As a child, Eddie Palmer used to listen longingly to the tires singing along Bankhead Highway that passed through his hometown in Mississippi.
Palmer, 75, has been fascinated by America's oldest paved highways ever since. He was excited to learn that one of these historic routes passed right by his office at the University of Louisiana at Lafayette and his home in the nearby neighborhood of Bendel Gardens.
"We're blind to the history running through our cities," the retired sociology professor said. "It was just amazing to me that we have the Route 66 of the South right here and people have no idea."
Palmer is referring to the Old Spanish Trail, which is seeing renewed interest as the 100th anniversary of its construction approaches.
Replicas of the highway's original signs just went up along Main Street in Broussard.
"Every now and then, you'll see Old Spanish Trail on mailboxes or addresses around here, but no one really knows what that means," said Holly Cope-Lynn, director of tourism for Broussard. "It'll be fun to share the history with people over the next few years."
Old Spanish Trail was a transcontinental highway from St. Augustine, Florida, to San Diego that roughly followed the path of today's U.S. 90.
The idea was conceived by bicyclists and community activists in 1915, and the highway was constructed between 1919 and 1929.
"It's not old. It's not Spanish. It never was a trail," Palmer said. "But it's a good highway. It's a branding attempt, if you will, and it worked and we don't want to see it die."
The highway may not have been a continuous path created hundreds of years ago by Spanish conquistadors, but its route did closely follow a few old trails first traveled by Native Americans and later by Spanish explorers.
When first conceived in 1915, the highway was going to follow the El Camino Real — an actual old Spanish trail — from St. Augustine to New Orleans. As interest in the new highway spread west, the name still seemed fitting.
"The highway was built from fort to fort and mission to mission," said Charlotte Kahl, a historian in San Antonio. "Because of that, it really does follow a lot of old Spanish trails. These weren't named with the capital 'O' and the capital 'T,' but they were old Spanish trails that many people followed."
Kahl, 76, is working with Palmer in Acadiana and others in communities along the Old Spanish Trail to research and re-enact the events that led up to and happened during the highway's construction from 1919 to 1929.
Four historical re-enactment conferences have taken place since 2015. The most recent happened in Houston in July, and another will take place in November in San Antonio.
During the original conferences, people shared ideas on how to pay for the paving and encourage businesses to locate along the new route. During the re-enactment conferences, people are sharing ideas on how to renew interest in the Old Spanish Trail and boost tourism in communities along the route.
There was a New Orleans event in 1923, and the group plans to re-enact that meeting in March 2023.
"I thought the culmination of the OST (Old Spanish Trail) 100 would be motorcades across all eight states from San Diego to St. Augustine like they did in 1929 when they finished the highway," Kahl said.
"But the younger ones on the board say, 'No, let's celebrate the 100th anniversary of the OST bridge in Morgan City. Let's celebrate the 100th anniversary of the family restaurant along the route. Let's plan tours. Let's keep the Old Spanish Trail alive.' "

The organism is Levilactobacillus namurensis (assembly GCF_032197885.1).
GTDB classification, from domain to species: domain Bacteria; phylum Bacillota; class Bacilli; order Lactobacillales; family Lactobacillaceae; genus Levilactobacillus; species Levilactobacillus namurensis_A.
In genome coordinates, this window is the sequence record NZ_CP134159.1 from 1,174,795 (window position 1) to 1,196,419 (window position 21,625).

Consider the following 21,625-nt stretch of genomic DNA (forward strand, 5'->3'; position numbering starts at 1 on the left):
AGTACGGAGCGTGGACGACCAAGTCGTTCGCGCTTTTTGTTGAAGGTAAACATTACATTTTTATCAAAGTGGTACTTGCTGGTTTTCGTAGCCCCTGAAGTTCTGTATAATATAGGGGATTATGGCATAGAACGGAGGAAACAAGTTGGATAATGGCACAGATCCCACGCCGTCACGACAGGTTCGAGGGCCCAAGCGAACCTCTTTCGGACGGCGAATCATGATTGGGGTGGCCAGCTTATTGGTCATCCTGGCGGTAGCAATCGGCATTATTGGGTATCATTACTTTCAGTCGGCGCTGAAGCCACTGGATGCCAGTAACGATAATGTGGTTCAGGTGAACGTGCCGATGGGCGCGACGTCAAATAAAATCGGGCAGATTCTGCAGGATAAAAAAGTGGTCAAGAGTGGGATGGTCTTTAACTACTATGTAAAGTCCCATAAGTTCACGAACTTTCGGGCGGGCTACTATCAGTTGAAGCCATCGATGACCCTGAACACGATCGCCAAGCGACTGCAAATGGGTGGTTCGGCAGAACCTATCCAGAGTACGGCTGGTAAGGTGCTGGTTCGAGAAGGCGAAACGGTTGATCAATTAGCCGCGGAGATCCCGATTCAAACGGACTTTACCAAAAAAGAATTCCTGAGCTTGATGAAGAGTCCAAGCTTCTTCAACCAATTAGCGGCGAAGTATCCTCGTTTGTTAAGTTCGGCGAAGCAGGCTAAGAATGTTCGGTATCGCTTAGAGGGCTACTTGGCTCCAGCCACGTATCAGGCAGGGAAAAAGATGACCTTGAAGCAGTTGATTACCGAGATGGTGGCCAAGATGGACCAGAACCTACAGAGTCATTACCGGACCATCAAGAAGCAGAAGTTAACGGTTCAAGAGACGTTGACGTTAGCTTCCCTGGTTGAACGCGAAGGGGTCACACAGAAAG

The group has discussed music tours that would showcase Cuban music in Florida and cowboy country music out West along with jazz, Cajun and zydeco music in Louisiana. They've also discussed food, art and industry tours that could bring tourists into small businesses along the route.
Newer highways and interstates have been constructed over much of the original Old Spanish Trail, but south Louisiana still has long stretches of the original route that remain largely intact.
One of Kahl's favorite pieces of the entire route is today's La. 182 between Broussard and New Iberia along the Bayou Teche. Her favorite bridge on the route is actually in Morgan City where America's transportation history is represented by the three parallel bridges crossing the Atchafalaya River.
"It's just an incredible place," Kahl said. "It's this little, skinny, scary-to-drive-on bridge, but it really gives you insight into how bridges were built in the teens, in the '30s and in the '60s."
A Louisiana edition of the Old Spanish Trail "travelog" from the mid-1920s provides insight into the history of many Acadiana communities.
Lafayette's population was just 7,855 at the time.
"The city improvements, schools and industry all show progressive development," the travelogue said. "The Southwest Louisiana Institute (which would later become UL) is a fine college ... Lafayette is the Hub of Southwest Louisiana. Cotton, rice, sugar, corn are the principal products."
Broussard's population was just 602, and the person responsible for information and service for travelers is listed as M. Billeaud Jr.
The city's current leaders are trying to determine if the Billeaud in the travelogue is the same one Broussard's new elementary school is named for.
"This is such a neat connection for us," Cope-Lynn said. "To see this name we all know and recognize in this 1924 black-and-white booklet is just really cool."
As was the case 100 years ago, some communities have shown more interest than others in the Old Spanish Trail.
Palmer recently started a local group to encourage more involvement in Acadiana. He hopes things underway in communities such as Broussard, Rayne, Lafayette, Crowley and Morgan City might inspire others like Scott, Duson, Cade and New Iberia to join their efforts.
"This is another example of the romantic lure of travel," Palmer said. "And we're hoping to get more people to recognize how historically undervalued this road is."